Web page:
The gift of sight


Marilyn Whiting knew that even in death her husband would want to help.

On Aug. 1, her husband Ray (Dick), died in hospital. Whiting went to the nurses to tell them he had passed, and they asked if he might donate his eyes so someone else could see. The nurses told her to talk it over with her family, but Whiting instinctively knew what Ray would have wanted.

“I knew exactly what he would say; ‘I’ve got no more use for them; if they can help someone else, go for it.’

“He was a very giving man.”

The corneas were harvested and used in four people, Whiting was later told. She also received a certificate of thanks in the mail from the Trillium Gift of Life Network.

Then, this fall, the organization brought all of the donors families together to honour their gift. Whiting, her son and two of Ray’s brothers went to the ceremony in London. Whiting says it was very moving.

At one point, organizers read a letter from a man in his twenties who had been losing his sight since he was 16. He was married and recently had a baby girl. The transplant helped him see his daughter for the first time.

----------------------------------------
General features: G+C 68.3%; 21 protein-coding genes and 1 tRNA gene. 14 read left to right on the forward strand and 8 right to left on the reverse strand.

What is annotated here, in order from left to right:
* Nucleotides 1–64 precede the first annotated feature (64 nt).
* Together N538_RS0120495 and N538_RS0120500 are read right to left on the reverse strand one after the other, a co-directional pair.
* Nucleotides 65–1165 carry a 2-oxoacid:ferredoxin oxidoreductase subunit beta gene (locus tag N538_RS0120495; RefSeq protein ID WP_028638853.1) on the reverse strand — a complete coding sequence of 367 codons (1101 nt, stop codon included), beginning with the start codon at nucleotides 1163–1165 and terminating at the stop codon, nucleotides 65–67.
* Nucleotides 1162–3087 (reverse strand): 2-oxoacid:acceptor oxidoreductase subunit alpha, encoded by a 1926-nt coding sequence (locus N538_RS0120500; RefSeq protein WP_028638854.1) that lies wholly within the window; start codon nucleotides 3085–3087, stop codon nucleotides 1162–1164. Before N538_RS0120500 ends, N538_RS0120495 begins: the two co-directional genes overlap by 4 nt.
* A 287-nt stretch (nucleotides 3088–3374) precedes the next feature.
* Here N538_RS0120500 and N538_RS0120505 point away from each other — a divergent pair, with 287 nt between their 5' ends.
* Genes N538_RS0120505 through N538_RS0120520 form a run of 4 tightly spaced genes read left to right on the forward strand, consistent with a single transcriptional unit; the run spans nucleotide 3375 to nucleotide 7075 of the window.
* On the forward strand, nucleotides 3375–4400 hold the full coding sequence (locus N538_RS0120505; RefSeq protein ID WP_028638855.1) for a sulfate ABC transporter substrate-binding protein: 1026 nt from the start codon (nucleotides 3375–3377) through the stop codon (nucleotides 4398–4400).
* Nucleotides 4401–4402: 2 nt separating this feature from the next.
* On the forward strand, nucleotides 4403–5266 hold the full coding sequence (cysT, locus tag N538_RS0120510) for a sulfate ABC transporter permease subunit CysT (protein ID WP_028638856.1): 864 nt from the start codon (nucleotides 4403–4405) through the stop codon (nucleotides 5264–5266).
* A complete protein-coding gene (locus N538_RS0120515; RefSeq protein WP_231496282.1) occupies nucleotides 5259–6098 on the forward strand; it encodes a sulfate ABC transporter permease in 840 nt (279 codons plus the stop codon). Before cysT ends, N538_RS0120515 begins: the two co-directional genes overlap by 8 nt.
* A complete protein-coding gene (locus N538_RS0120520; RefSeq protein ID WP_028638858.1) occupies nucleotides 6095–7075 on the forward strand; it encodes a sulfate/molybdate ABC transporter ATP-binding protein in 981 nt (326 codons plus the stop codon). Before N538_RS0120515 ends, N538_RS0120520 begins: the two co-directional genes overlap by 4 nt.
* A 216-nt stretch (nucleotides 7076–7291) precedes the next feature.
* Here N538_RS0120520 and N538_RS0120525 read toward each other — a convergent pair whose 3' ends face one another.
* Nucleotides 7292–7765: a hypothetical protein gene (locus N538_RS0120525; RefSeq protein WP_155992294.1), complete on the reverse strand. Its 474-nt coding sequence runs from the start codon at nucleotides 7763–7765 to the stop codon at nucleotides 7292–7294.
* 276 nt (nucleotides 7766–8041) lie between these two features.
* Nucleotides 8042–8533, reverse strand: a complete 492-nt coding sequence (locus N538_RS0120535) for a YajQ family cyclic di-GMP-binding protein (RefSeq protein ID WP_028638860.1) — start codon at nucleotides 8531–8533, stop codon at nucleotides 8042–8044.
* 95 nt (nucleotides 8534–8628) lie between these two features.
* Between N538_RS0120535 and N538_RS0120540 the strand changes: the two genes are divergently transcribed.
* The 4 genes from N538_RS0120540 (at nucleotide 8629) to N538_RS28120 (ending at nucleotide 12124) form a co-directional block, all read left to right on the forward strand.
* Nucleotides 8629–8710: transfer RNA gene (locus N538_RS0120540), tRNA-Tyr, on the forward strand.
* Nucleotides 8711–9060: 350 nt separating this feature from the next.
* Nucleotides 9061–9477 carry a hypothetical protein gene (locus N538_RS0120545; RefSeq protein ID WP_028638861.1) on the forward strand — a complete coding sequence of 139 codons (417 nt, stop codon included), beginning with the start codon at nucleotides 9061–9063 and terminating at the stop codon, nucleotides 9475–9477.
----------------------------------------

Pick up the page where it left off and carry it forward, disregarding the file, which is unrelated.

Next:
“It was so emotional.”

And while Whiting never had any doubts about her decision to allow her husband’s eyes to be donated, there was comfort for families too, with the chair of Trillium’s board likening donating your eyes to stomping out wine from old grapes “you’re taking what is best about a person and making something better.”


  1. Knowing both these people, I am not surprised that Ray’s eyes were donated.
    He was a very kind and caring man and we count both of them as friends.

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